How do you get people to listen a little more carefully to what you have to say?
Years and years ago, I used to always find myself listening carefully to the messages delivered in briefing from a deputy headteacher I admired. I was never sure why. I knew I respected her. She was a great teacher, she listened, she laughed with colleagues and often at herself. For 8 years as a middle leader, I had the privilege of being line managed by her every week. But I often wondered – when she spoke publicly – why I often found myself day-dreaming and then ‘woke up‘ whenever she started speaking.
Could it be that she rarely attended briefing, because she was always on the gate welcoming students?
Maybe it was because she was a drama teacher and she knew ‘how to speak’ in front of an audience?
Or perhaps, due to the nature of her role, she was always sharing confidential information?
Perhaps (all three).
So, how can teachers learn from each other and use language better in class? Here are a few tips for teachers, as well as some important website updates …
… one clue I soon picked up on, was when I started my masters degree in 2004. During my research of ‘semiotics and teaching’; the use of visual cues to improve teaching and learning – sign language, signals, signs and non-verbal communication – that there is much that is said when it is not said at all. With this knowledge under my feathered cap, I commenced my action research in school, observing and filming teachers using a range of communication in lessons. The results were fascinating.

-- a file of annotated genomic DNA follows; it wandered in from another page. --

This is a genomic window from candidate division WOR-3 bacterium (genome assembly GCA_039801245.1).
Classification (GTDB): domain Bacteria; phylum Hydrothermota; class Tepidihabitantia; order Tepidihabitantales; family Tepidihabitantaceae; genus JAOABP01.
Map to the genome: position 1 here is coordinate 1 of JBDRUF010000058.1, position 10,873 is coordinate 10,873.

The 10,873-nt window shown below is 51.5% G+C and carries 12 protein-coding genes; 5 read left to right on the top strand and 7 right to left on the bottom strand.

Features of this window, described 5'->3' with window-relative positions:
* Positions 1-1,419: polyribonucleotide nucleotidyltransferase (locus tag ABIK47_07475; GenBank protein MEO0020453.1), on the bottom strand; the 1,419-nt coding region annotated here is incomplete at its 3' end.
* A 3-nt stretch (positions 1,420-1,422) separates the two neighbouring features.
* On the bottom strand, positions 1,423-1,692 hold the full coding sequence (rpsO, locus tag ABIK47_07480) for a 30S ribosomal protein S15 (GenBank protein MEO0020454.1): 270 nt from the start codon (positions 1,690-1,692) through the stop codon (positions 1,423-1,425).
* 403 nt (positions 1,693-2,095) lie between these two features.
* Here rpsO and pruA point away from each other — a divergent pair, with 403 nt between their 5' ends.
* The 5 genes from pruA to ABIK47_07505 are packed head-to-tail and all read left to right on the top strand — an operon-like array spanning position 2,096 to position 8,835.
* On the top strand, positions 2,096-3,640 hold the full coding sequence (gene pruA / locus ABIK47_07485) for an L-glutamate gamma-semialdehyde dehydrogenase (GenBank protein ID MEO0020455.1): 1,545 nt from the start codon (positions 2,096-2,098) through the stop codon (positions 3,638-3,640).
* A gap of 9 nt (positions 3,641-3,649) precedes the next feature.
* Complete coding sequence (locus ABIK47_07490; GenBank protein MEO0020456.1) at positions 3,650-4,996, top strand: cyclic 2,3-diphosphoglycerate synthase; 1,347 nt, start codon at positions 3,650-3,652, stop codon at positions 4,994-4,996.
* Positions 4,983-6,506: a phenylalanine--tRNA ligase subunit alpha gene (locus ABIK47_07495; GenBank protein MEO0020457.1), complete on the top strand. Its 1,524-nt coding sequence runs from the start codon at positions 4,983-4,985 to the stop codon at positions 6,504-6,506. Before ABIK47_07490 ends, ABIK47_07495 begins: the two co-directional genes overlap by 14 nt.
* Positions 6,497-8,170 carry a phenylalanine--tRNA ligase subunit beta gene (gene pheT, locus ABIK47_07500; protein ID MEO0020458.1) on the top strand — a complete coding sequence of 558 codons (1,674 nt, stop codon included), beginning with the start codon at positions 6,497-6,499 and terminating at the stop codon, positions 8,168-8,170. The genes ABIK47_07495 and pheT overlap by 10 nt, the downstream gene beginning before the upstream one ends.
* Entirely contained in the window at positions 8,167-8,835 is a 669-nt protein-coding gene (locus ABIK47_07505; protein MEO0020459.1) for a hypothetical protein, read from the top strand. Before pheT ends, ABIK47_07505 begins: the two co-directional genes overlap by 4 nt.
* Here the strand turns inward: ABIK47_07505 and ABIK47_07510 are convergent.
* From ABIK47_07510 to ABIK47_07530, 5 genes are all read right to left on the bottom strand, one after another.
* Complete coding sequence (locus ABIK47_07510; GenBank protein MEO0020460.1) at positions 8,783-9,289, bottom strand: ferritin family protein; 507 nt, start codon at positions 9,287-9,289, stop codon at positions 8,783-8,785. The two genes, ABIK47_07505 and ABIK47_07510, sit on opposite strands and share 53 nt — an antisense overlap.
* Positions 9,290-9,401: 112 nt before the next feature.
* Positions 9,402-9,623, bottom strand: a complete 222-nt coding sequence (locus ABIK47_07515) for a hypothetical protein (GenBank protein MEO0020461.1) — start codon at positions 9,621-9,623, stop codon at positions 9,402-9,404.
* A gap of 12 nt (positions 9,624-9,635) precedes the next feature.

It became apparent that the teachers with strong relationships with their students, commanded the class and used non-verbal language with their students to manage behaviour, as well as using non-verbal signals to improve teaching and learning.
During my research as the case study developed, I used the time to observe when my deputy headteacher delivered messages in staff briefing: why I would find myself listening more closely to what she had to say. These were the over-arching factors:
Every message was delivered from the centre of the staffroom. She was always standing and spoke softly. The messages were succinct and clear. And, over-arching all of these verbal and non-verbal cues she used, was the use of one word’ that featured in all of her (safeguarding) notices to staff: “confidential”.
Whenever you want people to listen to you – I mean really listen to you – speak softly and slowly. Lean in a little and tell them that what you are about to say is ‘confidential‘.
It may not be the perfect word to use in lessons or when speaking with colleagues, but in school leadership there is a time and a place to use such language. And as an aside to the use of this word, consider the factors involved when teaching or speaking in staff briefing: standing central to your audience, speaking softly and succinct.
It has real power!
And now that we have your attention.
On Monday 10th April, Teacher Toolkit is moving to a new domain name. It’s confidential and we just wanted you to be the first to know, just in case you are looking for a blog or a resource over the next few days and weeks and cannot find what you are looking for. We’ll be back to winning ways in no time at all and we just wanted to let you know. We will soon be a co.uk domain.
If you are interested in the academic research mentioned in this post, you can read the synopsis here.